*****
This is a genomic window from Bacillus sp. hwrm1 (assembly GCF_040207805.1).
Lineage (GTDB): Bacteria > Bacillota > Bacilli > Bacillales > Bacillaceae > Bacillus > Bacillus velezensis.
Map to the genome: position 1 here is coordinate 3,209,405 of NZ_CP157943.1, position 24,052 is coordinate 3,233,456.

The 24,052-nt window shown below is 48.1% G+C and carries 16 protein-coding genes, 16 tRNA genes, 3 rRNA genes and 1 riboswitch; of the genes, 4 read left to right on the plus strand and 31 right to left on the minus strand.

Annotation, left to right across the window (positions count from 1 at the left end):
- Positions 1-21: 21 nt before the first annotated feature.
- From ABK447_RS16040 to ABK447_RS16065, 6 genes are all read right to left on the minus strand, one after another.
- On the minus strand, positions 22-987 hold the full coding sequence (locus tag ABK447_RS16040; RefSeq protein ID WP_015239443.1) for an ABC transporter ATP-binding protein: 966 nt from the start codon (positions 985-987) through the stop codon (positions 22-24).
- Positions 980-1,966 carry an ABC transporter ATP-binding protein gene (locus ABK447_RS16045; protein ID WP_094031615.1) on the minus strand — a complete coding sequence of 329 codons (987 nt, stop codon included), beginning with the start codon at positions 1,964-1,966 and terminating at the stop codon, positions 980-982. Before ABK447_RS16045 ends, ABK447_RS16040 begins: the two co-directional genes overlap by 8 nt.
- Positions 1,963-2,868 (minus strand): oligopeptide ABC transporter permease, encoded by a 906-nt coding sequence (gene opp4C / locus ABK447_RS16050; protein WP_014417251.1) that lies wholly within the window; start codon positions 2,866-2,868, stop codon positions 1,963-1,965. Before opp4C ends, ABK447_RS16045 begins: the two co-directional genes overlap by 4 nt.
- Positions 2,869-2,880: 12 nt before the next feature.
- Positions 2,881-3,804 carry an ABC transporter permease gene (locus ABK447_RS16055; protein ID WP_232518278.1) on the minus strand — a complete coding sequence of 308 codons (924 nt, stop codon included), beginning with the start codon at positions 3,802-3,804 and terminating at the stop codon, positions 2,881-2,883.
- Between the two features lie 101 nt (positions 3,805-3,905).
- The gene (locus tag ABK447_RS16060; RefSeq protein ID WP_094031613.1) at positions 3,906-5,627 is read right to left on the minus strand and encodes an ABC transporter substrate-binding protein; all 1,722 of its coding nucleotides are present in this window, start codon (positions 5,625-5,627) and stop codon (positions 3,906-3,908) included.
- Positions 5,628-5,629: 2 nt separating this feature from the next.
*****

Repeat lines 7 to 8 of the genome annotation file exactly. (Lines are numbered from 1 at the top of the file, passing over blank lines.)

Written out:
- From ABK447_RS16040 to ABK447_RS16065, 6 genes are all read right to left on the minus strand, one after another.
- On the minus strand, positions 22-987 hold the full coding sequence (locus tag ABK447_RS16040; RefSeq protein ID WP_015239443.1) for an ABC transporter ATP-binding protein: 966 nt from the start codon (positions 985-987) through the stop codon (positions 22-24).